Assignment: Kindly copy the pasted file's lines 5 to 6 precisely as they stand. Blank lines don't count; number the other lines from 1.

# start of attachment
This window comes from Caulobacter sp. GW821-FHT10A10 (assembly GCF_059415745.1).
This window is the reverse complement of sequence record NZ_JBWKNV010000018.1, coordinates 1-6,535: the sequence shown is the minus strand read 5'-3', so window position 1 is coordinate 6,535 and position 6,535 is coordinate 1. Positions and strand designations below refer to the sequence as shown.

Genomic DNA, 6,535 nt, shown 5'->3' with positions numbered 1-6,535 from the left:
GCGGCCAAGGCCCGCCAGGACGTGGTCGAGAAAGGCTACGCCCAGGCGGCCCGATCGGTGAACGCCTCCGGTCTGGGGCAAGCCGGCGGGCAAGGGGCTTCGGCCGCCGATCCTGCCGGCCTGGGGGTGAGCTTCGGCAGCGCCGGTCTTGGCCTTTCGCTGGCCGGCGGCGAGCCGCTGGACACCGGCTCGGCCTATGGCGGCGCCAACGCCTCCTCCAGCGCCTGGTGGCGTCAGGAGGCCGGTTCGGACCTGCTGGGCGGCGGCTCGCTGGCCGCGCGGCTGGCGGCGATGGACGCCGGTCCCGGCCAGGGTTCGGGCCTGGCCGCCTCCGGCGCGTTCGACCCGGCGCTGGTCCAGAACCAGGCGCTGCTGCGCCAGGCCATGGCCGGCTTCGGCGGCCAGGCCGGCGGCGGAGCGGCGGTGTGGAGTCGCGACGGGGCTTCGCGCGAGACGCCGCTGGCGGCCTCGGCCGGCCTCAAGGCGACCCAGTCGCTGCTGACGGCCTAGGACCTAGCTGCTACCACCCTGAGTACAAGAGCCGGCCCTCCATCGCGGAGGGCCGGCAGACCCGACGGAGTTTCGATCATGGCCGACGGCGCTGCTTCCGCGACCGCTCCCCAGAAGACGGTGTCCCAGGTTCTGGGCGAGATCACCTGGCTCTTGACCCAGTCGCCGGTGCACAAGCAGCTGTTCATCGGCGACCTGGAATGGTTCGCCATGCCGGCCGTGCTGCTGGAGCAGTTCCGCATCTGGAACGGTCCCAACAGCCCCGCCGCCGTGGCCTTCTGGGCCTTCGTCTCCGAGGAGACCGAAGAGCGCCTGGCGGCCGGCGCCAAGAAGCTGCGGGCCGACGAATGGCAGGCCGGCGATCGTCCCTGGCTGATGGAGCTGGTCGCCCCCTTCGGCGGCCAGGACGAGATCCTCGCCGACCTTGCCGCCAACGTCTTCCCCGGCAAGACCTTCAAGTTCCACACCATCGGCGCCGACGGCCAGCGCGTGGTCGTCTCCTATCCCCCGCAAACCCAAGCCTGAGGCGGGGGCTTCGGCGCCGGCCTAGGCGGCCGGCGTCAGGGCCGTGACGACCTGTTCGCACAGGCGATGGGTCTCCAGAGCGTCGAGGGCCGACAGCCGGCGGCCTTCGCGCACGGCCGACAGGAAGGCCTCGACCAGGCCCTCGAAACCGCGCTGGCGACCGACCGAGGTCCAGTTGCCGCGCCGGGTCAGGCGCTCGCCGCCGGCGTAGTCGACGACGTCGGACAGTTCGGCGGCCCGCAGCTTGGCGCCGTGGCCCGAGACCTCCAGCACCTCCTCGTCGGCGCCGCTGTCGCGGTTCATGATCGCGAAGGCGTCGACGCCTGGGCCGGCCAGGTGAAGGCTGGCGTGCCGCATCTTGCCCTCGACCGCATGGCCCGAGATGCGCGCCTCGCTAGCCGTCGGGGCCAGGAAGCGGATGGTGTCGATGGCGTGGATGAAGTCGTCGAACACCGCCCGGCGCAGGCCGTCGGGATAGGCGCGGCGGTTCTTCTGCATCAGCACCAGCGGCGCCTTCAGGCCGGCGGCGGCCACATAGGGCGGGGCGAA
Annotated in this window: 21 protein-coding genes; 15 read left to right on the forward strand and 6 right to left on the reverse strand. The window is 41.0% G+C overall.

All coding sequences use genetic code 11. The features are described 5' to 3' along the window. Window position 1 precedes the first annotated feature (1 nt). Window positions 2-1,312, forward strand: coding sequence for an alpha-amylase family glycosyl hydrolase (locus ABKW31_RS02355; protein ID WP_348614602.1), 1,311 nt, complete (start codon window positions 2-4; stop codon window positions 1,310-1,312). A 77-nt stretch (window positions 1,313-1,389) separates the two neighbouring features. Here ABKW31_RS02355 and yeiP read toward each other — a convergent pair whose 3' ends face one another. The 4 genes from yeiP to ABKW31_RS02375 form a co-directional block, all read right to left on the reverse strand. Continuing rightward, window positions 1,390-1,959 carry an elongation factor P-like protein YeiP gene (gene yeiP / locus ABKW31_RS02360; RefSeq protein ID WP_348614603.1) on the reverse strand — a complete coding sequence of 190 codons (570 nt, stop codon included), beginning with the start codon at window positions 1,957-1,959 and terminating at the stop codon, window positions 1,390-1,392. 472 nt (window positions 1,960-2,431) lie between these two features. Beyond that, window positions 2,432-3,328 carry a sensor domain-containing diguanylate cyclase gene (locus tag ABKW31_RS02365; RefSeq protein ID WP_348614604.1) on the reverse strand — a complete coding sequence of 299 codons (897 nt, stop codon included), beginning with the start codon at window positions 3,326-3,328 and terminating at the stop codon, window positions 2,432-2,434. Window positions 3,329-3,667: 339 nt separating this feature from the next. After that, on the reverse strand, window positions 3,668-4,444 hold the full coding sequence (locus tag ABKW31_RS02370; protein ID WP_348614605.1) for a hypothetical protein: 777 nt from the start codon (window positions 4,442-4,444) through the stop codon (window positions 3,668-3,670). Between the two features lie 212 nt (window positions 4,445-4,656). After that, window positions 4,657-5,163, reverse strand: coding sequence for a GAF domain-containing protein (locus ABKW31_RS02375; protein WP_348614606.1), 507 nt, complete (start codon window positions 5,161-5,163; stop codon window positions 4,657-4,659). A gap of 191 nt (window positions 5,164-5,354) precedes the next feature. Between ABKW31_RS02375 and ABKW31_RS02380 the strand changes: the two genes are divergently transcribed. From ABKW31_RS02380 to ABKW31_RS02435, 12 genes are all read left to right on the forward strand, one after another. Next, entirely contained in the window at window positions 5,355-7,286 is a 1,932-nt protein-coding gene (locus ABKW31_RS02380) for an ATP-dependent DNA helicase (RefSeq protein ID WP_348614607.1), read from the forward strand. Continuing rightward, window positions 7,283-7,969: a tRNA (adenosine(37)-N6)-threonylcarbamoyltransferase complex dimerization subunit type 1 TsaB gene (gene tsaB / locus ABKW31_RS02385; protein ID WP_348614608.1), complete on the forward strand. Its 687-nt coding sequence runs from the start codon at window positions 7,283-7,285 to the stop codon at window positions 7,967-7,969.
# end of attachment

Annotated in this window: 21 protein-coding genes; 15 read left to right on the forward strand and 6 right to left on the reverse strand. The window is 41.0% G+C overall.

All coding sequences use genetic code 11. The features are described 5' to 3' along the window. Window position 1 precedes the first annotated feature (1 nt). Window positions 2-1,312, forward strand: coding sequence for an alpha-amylase family glycosyl hydrolase (locus ABKW31_RS02355; protein ID WP_348614602.1), 1,311 nt, complete (start codon window positions 2-4; stop codon window positions 1,310-1,312). A 77-nt stretch (window positions 1,313-1,389) separates the two neighbouring features. Here ABKW31_RS02355 and yeiP read toward each other — a convergent pair whose 3' ends face one another. The 4 genes from yeiP to ABKW31_RS02375 form a co-directional block, all read right to left on the reverse strand. Continuing rightward, window positions 1,390-1,959 carry an elongation factor P-like protein YeiP gene (gene yeiP / locus ABKW31_RS02360; RefSeq protein ID WP_348614603.1) on the reverse strand — a complete coding sequence of 190 codons (570 nt, stop codon included), beginning with the start codon at window positions 1,957-1,959 and terminating at the stop codon, window positions 1,390-1,392. 472 nt (window positions 1,960-2,431) lie between these two features. Beyond that, window positions 2,432-3,328 carry a sensor domain-containing diguanylate cyclase gene (locus tag ABKW31_RS02365; RefSeq protein ID WP_348614604.1) on the reverse strand — a complete coding sequence of 299 codons (897 nt, stop codon included), beginning with the start codon at window positions 3,326-3,328 and terminating at the stop codon, window positions 2,432-2,434. Window positions 3,329-3,667: 339 nt separating this feature from the next. After that, on the reverse strand, window positions 3,668-4,444 hold the full coding sequence (locus tag ABKW31_RS02370; protein ID WP_348614605.1) for a hypothetical protein: 777 nt from the start codon (window positions 4,442-4,444) through the stop codon (window positions 3,668-3,670). Between the two features lie 212 nt (window positions 4,445-4,656). After that, window positions 4,657-5,163, reverse strand: coding sequence for a GAF domain-containing protein (locus ABKW31_RS02375; protein WP_348614606.1), 507 nt, complete (start codon window positions 5,161-5,163; stop codon window positions 4,657-4,659). A gap of 191 nt (window positions 5,164-5,354) precedes the next feature. Between ABKW31_RS02375 and ABKW31_RS02380 the strand changes: the two genes are divergently transcribed. From ABKW31_RS02380 to ABKW31_RS02435, 12 genes are all read left to right on the forward strand, one after another. Next, entirely contained in the window at window positions 5,355-7,286 is a 1,932-nt protein-coding gene (locus ABKW31_RS02380) for an ATP-dependent DNA helicase (RefSeq protein ID WP_348614607.1), read from the forward strand. Continuing rightward, window positions 7,283-7,969: a tRNA (adenosine(37)-N6)-threonylcarbamoyltransferase complex dimerization subunit type 1 TsaB gene (gene tsaB / locus ABKW31_RS02385; protein ID WP_348614608.1), complete on the forward strand. Its 687-nt coding sequence runs from the start codon at window positions 7,283-7,285 to the stop codon at window positions 7,967-7,969.